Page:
“Ever since I was a young boy I played the silver ball”
Maybe not your standard bluegrass lyric, but a line known by all the world from the biggest rock opera of all time, The Who’s Tommy.
45 years after its original release, this classic of classic rock has now been fully realized as a full length bluegrass tribute featuring yours truly. Conceived and produced by SXSW co-founder and longtime musician/producer Louis Jay Meyers, this Bluegrass Opry brings a new perspective to Tommy while paying total respect to its creators.
Originally composed by guitarist Pete Townshend as a rock opera that tells the story about a deaf, dumb and blind boy, including his experiences with life and the relationship with his family. The original album has sold 20 million copies and has been inducted into the Grammy Hall of Fame for "historical, artistic and significant value". In 2003, Rolling Stone magazine ranked Tommy number 96 on its list of the 500 greatest albums of all time.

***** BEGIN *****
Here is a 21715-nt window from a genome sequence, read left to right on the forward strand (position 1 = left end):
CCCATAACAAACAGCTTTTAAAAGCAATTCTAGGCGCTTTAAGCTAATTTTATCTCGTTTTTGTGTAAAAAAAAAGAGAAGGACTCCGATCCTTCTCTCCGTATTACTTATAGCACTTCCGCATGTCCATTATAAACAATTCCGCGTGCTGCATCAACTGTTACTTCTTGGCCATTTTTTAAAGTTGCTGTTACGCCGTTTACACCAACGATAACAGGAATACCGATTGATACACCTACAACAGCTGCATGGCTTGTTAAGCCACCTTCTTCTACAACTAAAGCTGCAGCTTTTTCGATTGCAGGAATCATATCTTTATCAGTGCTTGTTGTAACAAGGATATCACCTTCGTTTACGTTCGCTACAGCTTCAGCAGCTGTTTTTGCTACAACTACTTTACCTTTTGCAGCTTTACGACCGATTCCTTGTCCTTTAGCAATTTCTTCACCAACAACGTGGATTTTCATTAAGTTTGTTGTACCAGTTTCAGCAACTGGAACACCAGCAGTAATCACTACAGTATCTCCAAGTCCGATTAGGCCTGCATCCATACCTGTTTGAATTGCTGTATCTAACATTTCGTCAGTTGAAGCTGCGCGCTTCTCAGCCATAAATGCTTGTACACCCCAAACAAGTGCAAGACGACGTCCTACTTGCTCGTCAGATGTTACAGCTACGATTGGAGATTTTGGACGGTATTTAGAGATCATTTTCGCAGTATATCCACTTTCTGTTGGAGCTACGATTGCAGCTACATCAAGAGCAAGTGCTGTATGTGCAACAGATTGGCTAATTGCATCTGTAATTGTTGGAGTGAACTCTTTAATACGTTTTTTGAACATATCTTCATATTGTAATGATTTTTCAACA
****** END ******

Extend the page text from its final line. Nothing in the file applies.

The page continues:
This recording was originally planned as a co-production with the legendary musician/producer Lou Whitney. After Lou’s tragic passing in October 2014, plans were revised to record in Lou’s studio in Springfield, Missouri surrounded by those that helped create the Lou Whitney sound and style of making records. This record is dedicated to the memory of the late great Lou Whitney.
We are gearing up for the release in May of this year, and "Tommy" tour dates will also begin in May.
Check out Whoograss.com for more info!
Can You Hear Me? - Released Sept 2012